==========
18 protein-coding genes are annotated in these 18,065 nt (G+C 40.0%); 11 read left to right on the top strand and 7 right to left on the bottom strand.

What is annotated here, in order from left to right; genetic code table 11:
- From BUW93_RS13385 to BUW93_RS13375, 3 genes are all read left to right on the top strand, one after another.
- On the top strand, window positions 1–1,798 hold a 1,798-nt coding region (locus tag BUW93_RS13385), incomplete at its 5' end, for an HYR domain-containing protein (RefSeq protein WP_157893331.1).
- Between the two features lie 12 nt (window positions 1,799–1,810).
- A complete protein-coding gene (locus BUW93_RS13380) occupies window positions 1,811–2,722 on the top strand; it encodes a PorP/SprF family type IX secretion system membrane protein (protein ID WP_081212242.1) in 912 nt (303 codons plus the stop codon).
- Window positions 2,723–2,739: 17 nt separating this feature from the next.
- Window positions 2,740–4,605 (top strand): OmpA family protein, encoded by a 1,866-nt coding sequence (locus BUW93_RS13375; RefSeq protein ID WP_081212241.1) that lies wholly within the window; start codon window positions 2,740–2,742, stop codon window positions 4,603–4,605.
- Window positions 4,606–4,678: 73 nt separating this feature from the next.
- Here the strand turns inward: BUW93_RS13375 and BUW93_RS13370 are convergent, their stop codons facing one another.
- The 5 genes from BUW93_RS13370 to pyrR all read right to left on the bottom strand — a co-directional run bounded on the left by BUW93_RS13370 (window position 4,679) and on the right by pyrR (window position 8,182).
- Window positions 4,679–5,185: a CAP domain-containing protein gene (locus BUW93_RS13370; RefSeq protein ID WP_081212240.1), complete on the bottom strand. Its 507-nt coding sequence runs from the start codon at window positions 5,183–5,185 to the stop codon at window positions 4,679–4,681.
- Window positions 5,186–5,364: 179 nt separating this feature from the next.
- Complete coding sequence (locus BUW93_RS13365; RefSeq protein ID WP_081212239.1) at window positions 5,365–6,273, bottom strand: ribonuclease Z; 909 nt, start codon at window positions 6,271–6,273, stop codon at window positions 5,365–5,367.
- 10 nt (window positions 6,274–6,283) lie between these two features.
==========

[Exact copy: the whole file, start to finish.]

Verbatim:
18 protein-coding genes are annotated in these 18,065 nt (G+C 40.0%); 11 read left to right on the top strand and 7 right to left on the bottom strand.

What is annotated here, in order from left to right; genetic code table 11:
- From BUW93_RS13385 to BUW93_RS13375, 3 genes are all read left to right on the top strand, one after another.
- On the top strand, window positions 1–1,798 hold a 1,798-nt coding region (locus tag BUW93_RS13385), incomplete at its 5' end, for an HYR domain-containing protein (RefSeq protein WP_157893331.1).
- Between the two features lie 12 nt (window positions 1,799–1,810).
- A complete protein-coding gene (locus BUW93_RS13380) occupies window positions 1,811–2,722 on the top strand; it encodes a PorP/SprF family type IX secretion system membrane protein (protein ID WP_081212242.1) in 912 nt (303 codons plus the stop codon).
- Window positions 2,723–2,739: 17 nt separating this feature from the next.
- Window positions 2,740–4,605 (top strand): OmpA family protein, encoded by a 1,866-nt coding sequence (locus BUW93_RS13375; RefSeq protein ID WP_081212241.1) that lies wholly within the window; start codon window positions 2,740–2,742, stop codon window positions 4,603–4,605.
- Window positions 4,606–4,678: 73 nt separating this feature from the next.
- Here the strand turns inward: BUW93_RS13375 and BUW93_RS13370 are convergent, their stop codons facing one another.
- The 5 genes from BUW93_RS13370 to pyrR all read right to left on the bottom strand — a co-directional run bounded on the left by BUW93_RS13370 (window position 4,679) and on the right by pyrR (window position 8,182).
- Window positions 4,679–5,185: a CAP domain-containing protein gene (locus BUW93_RS13370; RefSeq protein ID WP_081212240.1), complete on the bottom strand. Its 507-nt coding sequence runs from the start codon at window positions 5,183–5,185 to the stop codon at window positions 4,679–4,681.
- Window positions 5,186–5,364: 179 nt separating this feature from the next.
- Complete coding sequence (locus BUW93_RS13365; RefSeq protein ID WP_081212239.1) at window positions 5,365–6,273, bottom strand: ribonuclease Z; 909 nt, start codon at window positions 6,271–6,273, stop codon at window positions 5,365–5,367.
- 10 nt (window positions 6,274–6,283) lie between these two features.